February 03, 2024



(ABC, September 9-December 23, 1972)
Rakin/Bass Productions, Halas and Batchelor



Donny Osmond – Himself
Jimmy Osmond – Himself
Alan Osmond – Himself
Wayne Osmond – Himself
Jay Osmond – Himself
Merrill Osmond – Himself
Paul Frees – Fuji, Hortense Bird, various
Iris Rainer – Various



            The Osmonds were an American family musical group that were very popular in the 1970s. George Virl Osmond Sr. and Olive Osmond resided on a farm in Ogden, Utah, and were musicians within their church. They had nine children: Virl, Tom, Alan, Wayne, Merrill, Jay, Donny, Marie and Jimmy.

            In 1958, Alan (9), Wayne (7), Merril (5) and Jay (3) began singing as a barbershop quartet around the town and during church services as a way to earn money for hearing aids for their brothers Virl and Tom, both born with severe hearing impairments, and to finance future church missions. Their talent and stage presence encouraged their father to take them to an amateur barbershop singing competition in California. While there, the family took a trip to Disneyland where the Osmonds performed with the park’s own barbershop quartet, The Dapper Dans. Having been seen by Tommy Walker, Director of Entertainment and Customer Relations, they were hired to perform at the park the following summer. It also landed them minor roles in the Kurt Russell television series The Travels of Jaimie McPheeters and an appearance during a segment of the “Disneyland After Dark” episode of Walt Disney’s Wonderful World of Color, where Walt Disney himself took viewers around Disneyland at night and showed off the nighttime entertainment; complete with numerous entertainment guest stars.

            When singer Andy Williams’ father Jay saw them at the park, he encouraged his son to book the Osmonds on his show, The Andy Williams Show. The Osmond Brothers became regulars on it from 1962-67, earning the nickname “one-take Osmonds” amongst the staff due to their professionalism and constant rehearsing. Donny would join the group in 1963, with Marie and Jimmy making appearances later on and Jimmy eventually joining in 1967 (Marie would be the last to join up a few years after in 1973). When the show ended in 1967, the Osmond Brothers were signed to The Jerry Lewis Show until it was cancelled in 1969; at which point they rejoined The Andy Williams Show for its second run.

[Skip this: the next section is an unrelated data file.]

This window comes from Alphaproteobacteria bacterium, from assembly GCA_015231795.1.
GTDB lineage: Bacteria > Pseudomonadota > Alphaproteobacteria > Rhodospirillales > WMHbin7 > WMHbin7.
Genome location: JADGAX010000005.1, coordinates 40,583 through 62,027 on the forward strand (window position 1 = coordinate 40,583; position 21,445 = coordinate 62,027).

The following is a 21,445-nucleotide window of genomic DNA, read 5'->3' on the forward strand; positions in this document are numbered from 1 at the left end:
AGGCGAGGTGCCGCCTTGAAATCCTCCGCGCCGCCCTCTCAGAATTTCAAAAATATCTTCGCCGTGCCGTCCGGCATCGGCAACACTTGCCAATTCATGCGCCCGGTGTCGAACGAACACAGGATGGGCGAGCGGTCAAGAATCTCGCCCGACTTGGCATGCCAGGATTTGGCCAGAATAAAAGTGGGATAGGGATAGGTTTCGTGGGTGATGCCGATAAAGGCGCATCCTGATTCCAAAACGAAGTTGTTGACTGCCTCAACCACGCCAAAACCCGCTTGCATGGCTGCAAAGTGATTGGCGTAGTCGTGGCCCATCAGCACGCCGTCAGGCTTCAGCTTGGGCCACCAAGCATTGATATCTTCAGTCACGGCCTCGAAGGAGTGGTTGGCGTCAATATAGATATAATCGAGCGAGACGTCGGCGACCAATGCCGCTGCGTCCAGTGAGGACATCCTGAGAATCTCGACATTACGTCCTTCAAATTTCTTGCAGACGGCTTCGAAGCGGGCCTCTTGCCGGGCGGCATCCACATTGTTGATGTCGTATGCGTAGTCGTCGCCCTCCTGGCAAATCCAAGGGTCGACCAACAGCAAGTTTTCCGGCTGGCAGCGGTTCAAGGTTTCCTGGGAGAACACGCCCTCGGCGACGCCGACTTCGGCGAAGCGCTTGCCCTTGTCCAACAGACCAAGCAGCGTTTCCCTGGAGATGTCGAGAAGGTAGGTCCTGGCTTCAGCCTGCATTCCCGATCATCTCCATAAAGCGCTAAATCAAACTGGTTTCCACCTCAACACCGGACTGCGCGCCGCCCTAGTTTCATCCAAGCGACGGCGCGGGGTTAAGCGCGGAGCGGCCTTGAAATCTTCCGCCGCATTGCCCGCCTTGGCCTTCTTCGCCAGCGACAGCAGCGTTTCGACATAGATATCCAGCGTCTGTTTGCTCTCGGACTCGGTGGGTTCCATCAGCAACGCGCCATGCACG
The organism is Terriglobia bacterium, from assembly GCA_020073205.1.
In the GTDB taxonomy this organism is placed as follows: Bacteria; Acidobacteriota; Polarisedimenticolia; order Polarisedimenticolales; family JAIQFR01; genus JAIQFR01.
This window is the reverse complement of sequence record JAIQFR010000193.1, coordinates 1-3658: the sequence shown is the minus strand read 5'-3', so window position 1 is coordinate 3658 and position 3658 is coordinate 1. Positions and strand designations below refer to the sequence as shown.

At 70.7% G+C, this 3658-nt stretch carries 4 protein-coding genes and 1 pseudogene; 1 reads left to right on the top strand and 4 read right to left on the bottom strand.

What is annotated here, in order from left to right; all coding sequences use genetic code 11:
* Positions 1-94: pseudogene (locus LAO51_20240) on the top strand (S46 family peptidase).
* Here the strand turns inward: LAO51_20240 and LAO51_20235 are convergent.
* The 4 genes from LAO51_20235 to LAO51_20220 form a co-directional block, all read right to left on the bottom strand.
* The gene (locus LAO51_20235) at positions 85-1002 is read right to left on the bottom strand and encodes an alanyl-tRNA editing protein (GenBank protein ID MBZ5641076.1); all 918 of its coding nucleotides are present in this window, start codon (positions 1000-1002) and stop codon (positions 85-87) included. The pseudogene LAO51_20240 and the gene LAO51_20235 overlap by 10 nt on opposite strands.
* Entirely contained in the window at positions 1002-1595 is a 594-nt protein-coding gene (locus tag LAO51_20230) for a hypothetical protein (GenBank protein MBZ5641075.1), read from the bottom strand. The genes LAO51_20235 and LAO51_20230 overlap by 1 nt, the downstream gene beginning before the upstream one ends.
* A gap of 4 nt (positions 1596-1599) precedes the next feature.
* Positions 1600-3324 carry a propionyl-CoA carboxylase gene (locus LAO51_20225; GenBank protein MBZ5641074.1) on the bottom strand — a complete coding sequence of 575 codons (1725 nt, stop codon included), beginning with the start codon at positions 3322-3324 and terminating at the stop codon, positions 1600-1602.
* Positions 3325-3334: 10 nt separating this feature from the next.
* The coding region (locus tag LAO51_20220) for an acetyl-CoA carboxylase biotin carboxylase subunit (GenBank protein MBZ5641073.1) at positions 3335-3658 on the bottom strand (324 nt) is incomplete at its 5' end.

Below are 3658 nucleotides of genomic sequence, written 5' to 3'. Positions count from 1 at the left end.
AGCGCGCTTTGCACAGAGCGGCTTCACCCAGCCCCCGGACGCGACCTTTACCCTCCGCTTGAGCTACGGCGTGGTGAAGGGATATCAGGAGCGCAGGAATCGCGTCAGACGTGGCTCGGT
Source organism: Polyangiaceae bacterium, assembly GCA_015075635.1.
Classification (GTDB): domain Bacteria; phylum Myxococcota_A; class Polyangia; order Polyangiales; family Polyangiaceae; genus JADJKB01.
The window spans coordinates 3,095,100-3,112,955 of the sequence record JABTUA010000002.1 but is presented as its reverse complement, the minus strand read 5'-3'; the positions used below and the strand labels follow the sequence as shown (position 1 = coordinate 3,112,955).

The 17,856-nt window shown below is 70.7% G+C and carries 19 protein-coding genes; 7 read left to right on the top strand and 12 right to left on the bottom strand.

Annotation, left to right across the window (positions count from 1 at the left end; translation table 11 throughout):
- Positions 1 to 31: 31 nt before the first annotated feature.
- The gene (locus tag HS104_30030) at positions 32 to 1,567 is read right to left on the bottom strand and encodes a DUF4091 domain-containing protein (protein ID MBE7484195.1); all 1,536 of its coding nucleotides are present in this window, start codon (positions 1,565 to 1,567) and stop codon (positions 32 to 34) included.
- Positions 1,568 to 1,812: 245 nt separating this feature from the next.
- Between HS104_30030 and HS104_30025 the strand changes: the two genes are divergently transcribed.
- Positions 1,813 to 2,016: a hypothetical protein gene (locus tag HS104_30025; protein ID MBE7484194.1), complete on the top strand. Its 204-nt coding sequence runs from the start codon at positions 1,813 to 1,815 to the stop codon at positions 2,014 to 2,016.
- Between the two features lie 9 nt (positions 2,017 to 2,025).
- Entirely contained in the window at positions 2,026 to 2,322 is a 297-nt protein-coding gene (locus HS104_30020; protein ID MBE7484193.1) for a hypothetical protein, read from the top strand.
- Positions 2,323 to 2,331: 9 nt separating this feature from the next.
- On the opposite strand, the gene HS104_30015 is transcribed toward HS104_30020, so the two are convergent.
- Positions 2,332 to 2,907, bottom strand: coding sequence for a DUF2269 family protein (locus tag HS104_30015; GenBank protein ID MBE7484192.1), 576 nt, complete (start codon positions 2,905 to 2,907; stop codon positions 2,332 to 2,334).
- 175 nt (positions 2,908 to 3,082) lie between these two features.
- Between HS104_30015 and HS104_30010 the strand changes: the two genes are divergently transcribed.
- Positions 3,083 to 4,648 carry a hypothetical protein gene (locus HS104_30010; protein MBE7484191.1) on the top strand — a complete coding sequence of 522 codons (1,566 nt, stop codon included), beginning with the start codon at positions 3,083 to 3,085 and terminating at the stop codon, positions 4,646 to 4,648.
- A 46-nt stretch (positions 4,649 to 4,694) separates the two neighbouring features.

Osmonds LP sleeve featuring The Osmond Brothers and Donny in the middle.

            Deciding they wanted to get away from variety shows and perform as a rock and roll band, The Osmond Brothers recorded and released their first single, “Flower Music” with the B-side “I Can’t Stop”, in 1967 for UNI Records. Record producer Mike Curb saw the Osmonds perform and recognized their talent. He signed them to MGM Records and paired them with producer Rick Hall. Now known as The Osmonds, they released their first hit single, “One Bad Apple” written by George Jackson, in November of 1970, along with their first MGM album, Osmonds. It hit #1 on the Billboard Hot 100 and stayed there for five weeks in early 1971. The album itself hit #14 on the Billboard Top Lps chart and was certified gold later that year. Their second album, Homemade, was recorded in just 6 days and released in August of 1971; with the single “Double Lovin’” peaking at #14 on the Billboard Hot 100. It was certified gold in early 1972.

Osmonds Greatest Hits album featuring Jimmy with the group.

            With their third MGM album, Phase III in 1972, the Osmonds began writing and performing their own music, gravitating towards a rock sound. Their fourth album, Crazy Horses, went even harder on the rock; going over into heavy metal territory. They wrote all the songs, played all the instruments, and sang all the vocals. Merrill and Donny were the co-lead vocalists—with Donny mostly singing the chorus of the songs—until Donny’s voice began to change, forcing him to drop back to largely instrumental contributions. The band compensated by progressively lowering the key until his voice finished changing. While still working with his brothers, Donny had also engaged on a solo career; releasing his own albums alongside the group’s. Jimmy would follow suit with his own solo work beginning in 1972.